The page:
“Saudi oil minister: ‘Fossil fuels doomed, we’re switching to solar,’” read the headline in the Melbourne Herald Sun.
“Saudi Oil Minister Says World Can’t Abandon Fossil Fuels,” replied the Wall Street Journal.
The strange thing was that both publications were covering the same panel presentation last week by Saudi Arabia Oil Minister Ali al-Naimi.
In a Reuters report, the Herald Sun had al-Naimi envisioning an end to fossil fuels around 2040 or 2050. “We recognize that eventually, one of these days, we are not going to need fossil fuels,” he said, “so we have embarked on a program to develop solar energy…hopefully, one of these days, instead of exporting fossil fuels, we will be exporting gigawatts, electric ones. Does that sound good?”
Not so good, apparently, to the WSJ, which led with: “Saudi Arabian Oil Minister Ali al-Naimi said on Thursday that he sees a great future for solar power but that the world can’t abandon fossil fuels in the short term.”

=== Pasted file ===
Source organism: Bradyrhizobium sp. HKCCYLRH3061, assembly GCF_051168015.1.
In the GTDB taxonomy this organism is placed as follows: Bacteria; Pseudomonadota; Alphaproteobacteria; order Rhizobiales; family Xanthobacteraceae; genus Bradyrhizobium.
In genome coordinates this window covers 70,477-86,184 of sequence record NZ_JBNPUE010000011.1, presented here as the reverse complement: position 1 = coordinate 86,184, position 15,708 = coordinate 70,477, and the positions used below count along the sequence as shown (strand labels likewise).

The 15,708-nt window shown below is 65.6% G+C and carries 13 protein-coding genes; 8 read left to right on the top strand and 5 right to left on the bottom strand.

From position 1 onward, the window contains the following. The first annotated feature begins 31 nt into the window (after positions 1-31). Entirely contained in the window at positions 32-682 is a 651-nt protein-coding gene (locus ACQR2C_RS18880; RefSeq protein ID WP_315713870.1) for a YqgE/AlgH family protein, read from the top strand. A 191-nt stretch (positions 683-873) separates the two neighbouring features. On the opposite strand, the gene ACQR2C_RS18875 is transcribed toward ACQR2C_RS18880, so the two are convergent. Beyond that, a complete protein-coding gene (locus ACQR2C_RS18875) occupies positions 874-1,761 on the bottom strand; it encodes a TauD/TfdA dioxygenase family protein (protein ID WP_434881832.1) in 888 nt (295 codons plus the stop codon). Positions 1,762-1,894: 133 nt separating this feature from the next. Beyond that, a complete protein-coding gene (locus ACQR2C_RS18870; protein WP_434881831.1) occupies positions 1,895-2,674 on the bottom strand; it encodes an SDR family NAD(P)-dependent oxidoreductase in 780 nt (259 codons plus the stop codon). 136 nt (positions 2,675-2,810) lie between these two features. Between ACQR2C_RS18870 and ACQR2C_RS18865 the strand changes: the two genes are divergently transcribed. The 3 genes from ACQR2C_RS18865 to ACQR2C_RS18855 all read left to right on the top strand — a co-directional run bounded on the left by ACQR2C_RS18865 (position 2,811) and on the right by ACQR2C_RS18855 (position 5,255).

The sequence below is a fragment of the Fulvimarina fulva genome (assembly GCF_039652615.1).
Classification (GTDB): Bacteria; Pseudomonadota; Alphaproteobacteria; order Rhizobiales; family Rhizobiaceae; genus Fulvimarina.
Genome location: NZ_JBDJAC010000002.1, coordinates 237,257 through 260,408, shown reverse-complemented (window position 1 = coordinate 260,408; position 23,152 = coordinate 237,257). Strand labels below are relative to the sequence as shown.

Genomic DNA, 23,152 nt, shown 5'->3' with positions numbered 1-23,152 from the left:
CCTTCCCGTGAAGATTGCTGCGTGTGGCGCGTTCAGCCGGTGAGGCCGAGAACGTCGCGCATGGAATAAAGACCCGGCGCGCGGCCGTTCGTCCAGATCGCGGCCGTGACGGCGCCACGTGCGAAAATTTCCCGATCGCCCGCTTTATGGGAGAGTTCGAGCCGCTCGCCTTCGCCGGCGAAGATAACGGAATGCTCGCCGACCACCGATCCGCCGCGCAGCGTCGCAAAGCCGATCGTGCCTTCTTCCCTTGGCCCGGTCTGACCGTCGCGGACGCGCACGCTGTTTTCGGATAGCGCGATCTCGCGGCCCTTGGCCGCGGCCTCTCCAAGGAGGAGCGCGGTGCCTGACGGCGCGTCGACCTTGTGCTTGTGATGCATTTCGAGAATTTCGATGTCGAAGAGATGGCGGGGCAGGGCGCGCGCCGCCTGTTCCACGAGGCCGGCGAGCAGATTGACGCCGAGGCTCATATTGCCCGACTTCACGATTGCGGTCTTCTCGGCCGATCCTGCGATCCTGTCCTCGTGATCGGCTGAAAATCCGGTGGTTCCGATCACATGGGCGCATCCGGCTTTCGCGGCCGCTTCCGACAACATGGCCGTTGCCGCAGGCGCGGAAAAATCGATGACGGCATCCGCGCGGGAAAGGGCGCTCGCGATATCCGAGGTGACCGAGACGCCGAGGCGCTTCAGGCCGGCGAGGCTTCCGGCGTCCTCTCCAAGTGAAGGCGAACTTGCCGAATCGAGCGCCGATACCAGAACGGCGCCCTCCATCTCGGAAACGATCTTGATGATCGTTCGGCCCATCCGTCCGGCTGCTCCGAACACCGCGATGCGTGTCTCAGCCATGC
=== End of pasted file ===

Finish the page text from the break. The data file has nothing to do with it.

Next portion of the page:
Keith Stewart, climate and energy campaigner with Greenpeace Canada, saw the duelling headlines as a matter of time frames.
“It’s the difference between watching a bunch of kids playing soccer and Wayne Gretzky playing hockey,” he told The Energy Mix. “The WSJ is right now. Reuters is where the puck will be in 2040.”
Stewart said the Wall Street Journal report reflected the “collective action problem” with unburnable carbon, where fossil fuel companies react to impending carbon constraints by seizing the opportunity to develop their resources while they can.
“If you’re an investor interested in the next quarter, that’s probably good enough,” he said. “If you’re a government or corporate planner thinking about what’s best in the long run, irrespective of any concern about climate change, you should be looking at how you’re going to get out of the fossil fuel business and into the renewable energy business.”